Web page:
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Written by: Jay Prasuhn
Heather and Todd Gollnick make their race directorial debut with Sunday’s Revolution3 Triathlon. Rev3 aims to deliver a first-class experience with a $100,000 pro prize purse and an exceptional, family-oriented race experience for pros and age groupers alike.
It’s a classic case of if I ruled the world: What would you do if you were to create your own race? What would you change? Do away with? Make better? Pro triathlete Heather Gollnick and husband Todd Gollnick have created their own dream race.
Of course, it comes with its trials and tribulations. Especially with the week Heather Gollnick has had; she raced Ironman Brazil this past weekend (taking third), flew straight from Florianapolis, Brazil to Hartford, Conn., and has been running logistics with her husband and her team, getting set to debut one of the most hotly-anticipated races of the year. “I’ve not slept since,” she said. “I guess I’ll get my sleep at the end of the day Sunday!”
Sunday marks the inaugural Rev3 Triathlon, a half Ironman-distance race that will take place in Middlebury, Conn. at Quassy Amusement Park. While races come and go, this is one that seems destined for success. While the Ironman machine continues to roll on the strength of its name, the upstart Rev3 event chooses to do all the little things, making attentive detail their signature.
“I’ve been supporting a family of five on triathlon, and it’s a lot of work,” Gollnick says. “Triathletes don’t get treated like golf or tennis stars, but I really want the pros who do our race to get a bit of that experience, and the age groupers to feel like we care about what we put out for them.”
It all starts at the top with the pros. While many races see paltry purses, Gollnick kicks off the race with a $100,000 prize purse. Pros have been greeted at the airport with pickup and shuttle to their homestays and are allotted free massages. Race day will see a pro bike pen flanked by pro athlete posters, with their race numbers along with their image. The pros will even have their own porta-potty.
It’s all enough to draw one of the deepest fields of the year, blending top talent from Ironman and short-course racing. The men’s field includes recent Wildflower podium finisher Jordan Rapp and fellow American bike power David Thompson. Aussies Luke Bell, Richie Cunningham and Simon Thompson, reigning ITU duathlon world champion Paul Amey and up-and-coming Aussies Joe Gambles and Leon Griffin are also on the start list. Long-course specialists including Michael Lovato, Alex McDonald, Tim Berkel, Torbjorn Sindballe and Jonas Colting. Also look for short course gunners including Ironman 70.3 California champ Matt Reed and fellow American Tim O’Donnell.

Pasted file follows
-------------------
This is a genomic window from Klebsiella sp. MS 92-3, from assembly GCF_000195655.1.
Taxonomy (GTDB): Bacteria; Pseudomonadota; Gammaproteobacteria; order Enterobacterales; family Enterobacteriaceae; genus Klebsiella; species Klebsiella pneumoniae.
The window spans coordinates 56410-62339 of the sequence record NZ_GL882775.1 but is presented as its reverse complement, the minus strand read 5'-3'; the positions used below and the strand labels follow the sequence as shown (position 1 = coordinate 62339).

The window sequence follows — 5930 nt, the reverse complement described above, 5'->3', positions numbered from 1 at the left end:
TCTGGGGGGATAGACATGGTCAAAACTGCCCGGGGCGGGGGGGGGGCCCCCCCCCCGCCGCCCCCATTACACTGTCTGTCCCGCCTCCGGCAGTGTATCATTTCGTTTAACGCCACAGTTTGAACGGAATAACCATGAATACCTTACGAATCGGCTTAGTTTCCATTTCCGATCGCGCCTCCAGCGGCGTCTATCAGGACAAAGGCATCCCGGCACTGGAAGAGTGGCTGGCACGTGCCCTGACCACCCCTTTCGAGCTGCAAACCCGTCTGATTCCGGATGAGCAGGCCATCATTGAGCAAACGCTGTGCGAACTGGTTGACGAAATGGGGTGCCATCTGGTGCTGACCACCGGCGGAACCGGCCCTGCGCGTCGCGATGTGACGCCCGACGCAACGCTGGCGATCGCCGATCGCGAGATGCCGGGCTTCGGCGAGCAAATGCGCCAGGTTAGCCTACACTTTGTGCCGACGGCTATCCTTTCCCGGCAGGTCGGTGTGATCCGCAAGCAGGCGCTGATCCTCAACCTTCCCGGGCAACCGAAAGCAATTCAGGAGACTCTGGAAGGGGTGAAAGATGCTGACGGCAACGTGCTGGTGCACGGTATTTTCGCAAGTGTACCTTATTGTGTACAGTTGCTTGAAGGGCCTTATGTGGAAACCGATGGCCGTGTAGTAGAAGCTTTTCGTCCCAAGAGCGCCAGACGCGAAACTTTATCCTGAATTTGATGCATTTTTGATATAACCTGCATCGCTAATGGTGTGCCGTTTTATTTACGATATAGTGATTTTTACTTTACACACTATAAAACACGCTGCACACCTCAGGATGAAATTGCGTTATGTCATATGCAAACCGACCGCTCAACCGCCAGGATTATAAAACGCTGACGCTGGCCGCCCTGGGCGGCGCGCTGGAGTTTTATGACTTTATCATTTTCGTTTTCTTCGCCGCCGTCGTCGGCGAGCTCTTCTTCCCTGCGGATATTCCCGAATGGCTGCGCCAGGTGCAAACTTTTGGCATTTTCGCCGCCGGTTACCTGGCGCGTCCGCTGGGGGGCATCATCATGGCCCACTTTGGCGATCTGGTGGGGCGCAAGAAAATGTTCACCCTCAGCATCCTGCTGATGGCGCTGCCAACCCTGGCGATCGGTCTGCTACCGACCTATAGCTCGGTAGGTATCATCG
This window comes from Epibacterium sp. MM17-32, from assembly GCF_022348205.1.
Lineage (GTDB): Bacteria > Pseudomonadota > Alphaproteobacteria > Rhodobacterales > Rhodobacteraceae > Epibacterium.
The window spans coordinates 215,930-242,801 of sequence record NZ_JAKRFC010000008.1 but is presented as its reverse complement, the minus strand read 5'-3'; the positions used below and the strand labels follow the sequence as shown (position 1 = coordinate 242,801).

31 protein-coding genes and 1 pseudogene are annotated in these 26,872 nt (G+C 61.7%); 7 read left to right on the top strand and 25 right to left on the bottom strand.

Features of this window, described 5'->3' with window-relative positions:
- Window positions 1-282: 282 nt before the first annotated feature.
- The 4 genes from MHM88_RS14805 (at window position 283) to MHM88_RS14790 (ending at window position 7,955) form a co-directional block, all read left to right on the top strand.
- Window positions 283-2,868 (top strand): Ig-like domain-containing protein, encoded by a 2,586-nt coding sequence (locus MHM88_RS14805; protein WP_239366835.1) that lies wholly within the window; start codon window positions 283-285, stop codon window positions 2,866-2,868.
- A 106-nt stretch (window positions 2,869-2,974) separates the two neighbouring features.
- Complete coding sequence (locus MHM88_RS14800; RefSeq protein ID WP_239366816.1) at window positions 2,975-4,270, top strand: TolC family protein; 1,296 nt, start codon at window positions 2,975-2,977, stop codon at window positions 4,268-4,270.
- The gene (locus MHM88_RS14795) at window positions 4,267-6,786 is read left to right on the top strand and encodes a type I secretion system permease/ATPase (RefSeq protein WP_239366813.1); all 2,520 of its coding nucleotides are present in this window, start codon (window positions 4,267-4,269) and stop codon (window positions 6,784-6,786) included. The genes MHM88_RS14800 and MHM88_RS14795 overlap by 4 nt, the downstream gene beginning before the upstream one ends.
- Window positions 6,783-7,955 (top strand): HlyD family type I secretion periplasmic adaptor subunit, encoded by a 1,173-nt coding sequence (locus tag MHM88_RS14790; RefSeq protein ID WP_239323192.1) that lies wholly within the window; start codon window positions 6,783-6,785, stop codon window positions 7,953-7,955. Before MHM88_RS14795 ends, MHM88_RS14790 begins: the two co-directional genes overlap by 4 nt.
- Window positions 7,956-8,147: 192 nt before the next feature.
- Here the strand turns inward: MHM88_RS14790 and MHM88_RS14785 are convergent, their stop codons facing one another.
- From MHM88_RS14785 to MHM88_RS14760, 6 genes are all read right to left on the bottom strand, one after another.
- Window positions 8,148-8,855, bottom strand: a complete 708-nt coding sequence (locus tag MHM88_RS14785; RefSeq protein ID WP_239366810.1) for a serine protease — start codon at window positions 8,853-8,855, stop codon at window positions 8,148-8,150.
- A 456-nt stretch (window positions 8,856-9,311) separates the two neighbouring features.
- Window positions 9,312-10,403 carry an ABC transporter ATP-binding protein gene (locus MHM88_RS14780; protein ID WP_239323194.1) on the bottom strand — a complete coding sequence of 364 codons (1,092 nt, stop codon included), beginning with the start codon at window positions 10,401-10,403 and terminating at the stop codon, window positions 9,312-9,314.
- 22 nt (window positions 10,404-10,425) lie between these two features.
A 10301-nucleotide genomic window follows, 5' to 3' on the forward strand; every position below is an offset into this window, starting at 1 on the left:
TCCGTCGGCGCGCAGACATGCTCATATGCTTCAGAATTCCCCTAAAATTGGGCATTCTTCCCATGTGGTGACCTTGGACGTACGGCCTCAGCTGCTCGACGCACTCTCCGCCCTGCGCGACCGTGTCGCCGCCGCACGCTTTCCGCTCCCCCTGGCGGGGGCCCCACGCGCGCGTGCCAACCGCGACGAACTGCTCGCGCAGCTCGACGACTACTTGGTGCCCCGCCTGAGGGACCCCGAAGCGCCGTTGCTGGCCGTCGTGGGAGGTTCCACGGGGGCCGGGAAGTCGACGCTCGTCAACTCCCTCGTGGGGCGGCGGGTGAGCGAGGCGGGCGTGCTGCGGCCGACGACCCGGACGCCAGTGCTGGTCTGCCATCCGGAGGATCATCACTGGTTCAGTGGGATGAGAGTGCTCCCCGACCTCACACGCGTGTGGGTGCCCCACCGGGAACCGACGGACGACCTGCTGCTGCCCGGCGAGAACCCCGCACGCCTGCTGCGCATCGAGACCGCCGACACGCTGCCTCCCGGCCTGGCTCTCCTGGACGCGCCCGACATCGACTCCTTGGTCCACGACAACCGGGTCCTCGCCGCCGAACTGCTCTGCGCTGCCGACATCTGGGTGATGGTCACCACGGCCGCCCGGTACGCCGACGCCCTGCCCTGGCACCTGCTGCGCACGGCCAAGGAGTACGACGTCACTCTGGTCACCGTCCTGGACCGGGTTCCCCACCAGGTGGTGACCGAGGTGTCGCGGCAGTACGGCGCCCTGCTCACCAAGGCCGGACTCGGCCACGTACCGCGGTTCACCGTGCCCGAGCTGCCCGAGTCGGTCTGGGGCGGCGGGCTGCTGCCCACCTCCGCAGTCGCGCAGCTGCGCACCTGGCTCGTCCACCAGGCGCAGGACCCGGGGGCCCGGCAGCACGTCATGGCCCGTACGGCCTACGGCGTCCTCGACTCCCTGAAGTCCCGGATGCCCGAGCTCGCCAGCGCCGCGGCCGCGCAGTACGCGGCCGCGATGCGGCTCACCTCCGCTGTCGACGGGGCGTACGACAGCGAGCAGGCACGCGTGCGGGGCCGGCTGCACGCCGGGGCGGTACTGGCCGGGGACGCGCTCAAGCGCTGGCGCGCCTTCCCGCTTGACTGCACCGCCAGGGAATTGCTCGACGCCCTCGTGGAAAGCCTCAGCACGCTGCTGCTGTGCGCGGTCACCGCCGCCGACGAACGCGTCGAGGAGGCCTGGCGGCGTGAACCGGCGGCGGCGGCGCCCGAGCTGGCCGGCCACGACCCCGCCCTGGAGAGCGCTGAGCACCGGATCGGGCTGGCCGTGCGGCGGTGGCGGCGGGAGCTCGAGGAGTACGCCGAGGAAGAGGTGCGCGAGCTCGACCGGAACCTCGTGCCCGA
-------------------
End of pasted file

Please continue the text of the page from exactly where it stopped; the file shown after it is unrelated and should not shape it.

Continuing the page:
The women’s field is equally stunning. Reigning Ironman 70.3 world champion Joanna Zeiger heads the list, and will face challenge from former 70.3 world champ Mirinda Carfrae from Australia, recent Ironman 70.3 Florida champ Leanda Cave of Great Britain and multi-time Hawaii Ironman World Champ Natascha Badmann of Switzerland (who, with a resounding victory at the recent Ironman 70.3 New Orleans, has proven she is fully recovered from her bike crash at the Hawaii Ironman two years ago). Other top names include Aussie Belinda Granger, Americans Desiree Ficker, Caitlin Snow, Bree Wee and Rebeccah Wassner, New Zealander Jo Lawn and Canadian Lisa Bentley.
Luke Bell, who arrived in Middlebury Thursday, said he has been impressed with the level of care the event has put forth, even before the gun has gone off. “Heather’s an athlete, so she knows what an athlete wants,” Bell said. “You come up here and get the best treatment from the moment you step off the plane to when you cross the finish line and get back on the plane. It’s fantastic, from the prize purse to the dialogue—even when she had her own race going on. She’s raising the bar to another level. It’s a new series and new competition for the M-Dot series out there.”
Age groupers will be feted as well; registered athletes will receive a t-shirt upon registration, as well as a separate finishers t-shirt. Further, age groupers are eligible to take home their part of $25,000 in prizes from sponsors including K-Swiss, Trakkers and All3Sports.
“It’s really the little things that the athletes appreciate, because it’s really about them,” Gollnick said. “I just had an athlete tell me she had learned her mother had cancer, and asked for a refund, and I said ‘of course.’ She was surprised I wasn’t requiring some sort of proof, or trying to cut the refund short. We want this to be a family event, and this is what makes people feel like they’re part of a family.”
The race also retains The V Foundation for Cancer Research as the event’s official charity, with $10 of every race entry going to the foundation. Promoted by college basketball game announcer Dick Vitale (in honor of cancer victim and former North Carolina State coach Jim Valvano), the Gollnicks choice for the benefit was an easy one. “Dick literally lives around the corner from us,” Gollnick says. “He’s a great guy and really, it’s a great fit.”
With Sunday coming soon, the frenzied race organizers are excited to see their project come to life. “It’s been our life the last 15 years,” Gollnick said. “Fortunately, we have a ton of great folks involved as well. I’m excited. Every time I go to a race, I look at it as an athlete and a marketing director, and my husband looks at it as a race director. We’re hoping it goes smooth and everyone has a great experience.”
This weekend, the Gollnicks will announce the expansion of the race into a series, with news of a 2010 Ironman- and half Ironman-distance Rev3 event taking place at Cedar Point in Sandusky, Ohio on next year’s docket. Dates will be forthcoming as the news is released.